|Huoshi Church pastors Su Tianfu (left) and Yang Hua pose for|
photo before Yang's arrest. (Photo: ChinaAid)
(Guiyang, Guizhou—June 9, 2017) Splintered into small congregations meeting secretively in the homes of fellow church attendees, the members of a house church in China’s southern Guizhou province penned a letter describing how government persecution obliterated their finances, imprisoned and tortured their leaders, and fractured their thriving church body.
Beginning with the church’s founding, the members of Huoshi Church traced its entire history with the government, insisting that the Communist Party abused them despite their attempts to comply with the law, which included reporting on all of their activities to the local religious affairs and public security bureaus. As the church quickly swelled into the largest house church in Guizhou’s capital, Guiyang, officials told the church it must join the China’s state-run Three-Self Church, which is subject to government censorship, or they would be banned. The members refused.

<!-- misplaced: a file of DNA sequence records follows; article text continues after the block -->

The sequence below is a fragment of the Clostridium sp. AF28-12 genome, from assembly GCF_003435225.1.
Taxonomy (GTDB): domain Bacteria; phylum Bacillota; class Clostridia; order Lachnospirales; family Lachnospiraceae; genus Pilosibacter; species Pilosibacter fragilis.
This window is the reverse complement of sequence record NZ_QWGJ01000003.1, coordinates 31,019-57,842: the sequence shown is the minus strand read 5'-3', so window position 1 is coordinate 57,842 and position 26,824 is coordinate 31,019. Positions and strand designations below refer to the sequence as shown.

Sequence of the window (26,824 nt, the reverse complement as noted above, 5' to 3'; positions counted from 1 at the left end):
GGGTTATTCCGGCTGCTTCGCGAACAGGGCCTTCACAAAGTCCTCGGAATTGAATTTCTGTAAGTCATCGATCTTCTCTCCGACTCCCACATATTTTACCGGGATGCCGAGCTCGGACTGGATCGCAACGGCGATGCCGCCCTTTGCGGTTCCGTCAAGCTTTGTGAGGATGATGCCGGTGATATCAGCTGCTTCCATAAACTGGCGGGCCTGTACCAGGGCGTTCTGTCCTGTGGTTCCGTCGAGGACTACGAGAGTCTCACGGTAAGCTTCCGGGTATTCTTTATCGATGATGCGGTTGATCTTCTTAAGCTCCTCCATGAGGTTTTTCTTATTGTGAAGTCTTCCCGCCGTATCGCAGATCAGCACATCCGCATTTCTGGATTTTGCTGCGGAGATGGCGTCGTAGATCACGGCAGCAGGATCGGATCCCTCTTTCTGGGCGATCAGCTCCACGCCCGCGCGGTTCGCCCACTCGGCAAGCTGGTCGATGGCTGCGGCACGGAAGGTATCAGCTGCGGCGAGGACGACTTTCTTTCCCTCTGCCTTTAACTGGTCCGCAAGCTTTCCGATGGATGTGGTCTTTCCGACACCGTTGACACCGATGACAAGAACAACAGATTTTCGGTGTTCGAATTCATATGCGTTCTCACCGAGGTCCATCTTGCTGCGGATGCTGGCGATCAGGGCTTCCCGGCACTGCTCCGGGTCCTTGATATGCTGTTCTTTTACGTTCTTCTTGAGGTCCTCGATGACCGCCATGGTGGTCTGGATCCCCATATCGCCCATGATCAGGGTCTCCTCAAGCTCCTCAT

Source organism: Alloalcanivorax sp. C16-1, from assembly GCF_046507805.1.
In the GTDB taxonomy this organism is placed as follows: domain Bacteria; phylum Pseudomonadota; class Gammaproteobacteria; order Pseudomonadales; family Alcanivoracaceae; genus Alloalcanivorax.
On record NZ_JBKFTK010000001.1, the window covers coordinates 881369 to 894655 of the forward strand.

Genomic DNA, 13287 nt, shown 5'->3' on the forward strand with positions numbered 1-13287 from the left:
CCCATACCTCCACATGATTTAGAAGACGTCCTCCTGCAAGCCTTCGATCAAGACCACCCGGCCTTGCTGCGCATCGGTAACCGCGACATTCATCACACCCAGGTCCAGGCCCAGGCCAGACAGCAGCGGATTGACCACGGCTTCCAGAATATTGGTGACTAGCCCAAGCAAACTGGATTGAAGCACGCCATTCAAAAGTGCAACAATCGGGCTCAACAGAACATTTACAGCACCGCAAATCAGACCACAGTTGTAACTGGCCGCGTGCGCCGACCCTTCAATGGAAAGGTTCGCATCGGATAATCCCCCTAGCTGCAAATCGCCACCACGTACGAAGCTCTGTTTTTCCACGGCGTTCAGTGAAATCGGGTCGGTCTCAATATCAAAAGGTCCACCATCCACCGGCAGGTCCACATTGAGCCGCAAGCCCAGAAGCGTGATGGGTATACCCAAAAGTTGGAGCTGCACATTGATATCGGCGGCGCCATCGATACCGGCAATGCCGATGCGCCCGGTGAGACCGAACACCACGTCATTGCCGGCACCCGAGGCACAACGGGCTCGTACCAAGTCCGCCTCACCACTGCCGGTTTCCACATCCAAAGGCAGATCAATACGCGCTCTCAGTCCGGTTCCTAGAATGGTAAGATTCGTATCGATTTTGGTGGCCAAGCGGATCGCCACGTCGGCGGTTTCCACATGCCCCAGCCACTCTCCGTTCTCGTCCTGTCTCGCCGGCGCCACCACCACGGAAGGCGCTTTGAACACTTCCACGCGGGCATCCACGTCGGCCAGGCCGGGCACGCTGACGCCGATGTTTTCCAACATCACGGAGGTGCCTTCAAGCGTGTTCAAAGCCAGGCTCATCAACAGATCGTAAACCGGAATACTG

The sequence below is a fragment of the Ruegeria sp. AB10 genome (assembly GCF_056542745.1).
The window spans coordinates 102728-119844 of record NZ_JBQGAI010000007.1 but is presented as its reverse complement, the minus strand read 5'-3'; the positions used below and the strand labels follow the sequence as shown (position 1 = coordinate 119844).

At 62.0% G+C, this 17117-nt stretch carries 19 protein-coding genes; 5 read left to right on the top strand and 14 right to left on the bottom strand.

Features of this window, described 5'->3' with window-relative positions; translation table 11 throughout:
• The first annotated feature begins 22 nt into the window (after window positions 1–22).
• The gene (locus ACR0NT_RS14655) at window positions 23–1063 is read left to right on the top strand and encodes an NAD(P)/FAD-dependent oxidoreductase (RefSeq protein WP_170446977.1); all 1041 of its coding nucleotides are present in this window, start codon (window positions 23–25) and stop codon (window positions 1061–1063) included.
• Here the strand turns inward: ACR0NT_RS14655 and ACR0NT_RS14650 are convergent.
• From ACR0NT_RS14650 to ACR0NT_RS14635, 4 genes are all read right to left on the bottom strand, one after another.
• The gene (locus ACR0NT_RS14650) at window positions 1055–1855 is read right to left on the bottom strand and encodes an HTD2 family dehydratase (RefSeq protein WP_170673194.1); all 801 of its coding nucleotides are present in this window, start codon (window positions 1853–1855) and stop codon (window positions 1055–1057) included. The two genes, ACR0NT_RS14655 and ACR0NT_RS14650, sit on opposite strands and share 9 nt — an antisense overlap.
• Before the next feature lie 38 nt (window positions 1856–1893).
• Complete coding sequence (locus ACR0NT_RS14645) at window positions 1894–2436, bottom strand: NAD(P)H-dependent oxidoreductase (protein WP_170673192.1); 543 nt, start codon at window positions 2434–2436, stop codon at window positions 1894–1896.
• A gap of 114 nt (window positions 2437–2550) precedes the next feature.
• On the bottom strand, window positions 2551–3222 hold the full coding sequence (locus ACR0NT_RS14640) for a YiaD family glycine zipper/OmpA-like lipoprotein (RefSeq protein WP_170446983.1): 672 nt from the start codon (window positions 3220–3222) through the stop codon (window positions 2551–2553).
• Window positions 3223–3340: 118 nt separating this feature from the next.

According to the letter, “From then on, the hard days of Huoshi Church in Guiyang began. The government officials often interrupted the regular gatherings, sometimes cutting off the building’s power supply. The police frequently intruded and demanded [the Christians show] ID cards. Many believers were pressured both by their companies and family members and could not attend the regular meetings. The neighborhood committee dispatched workers to persuade the church members to quit. The government workers even spread the rumor among the family members of the believers that Huoshi Church was an anti-government cult.”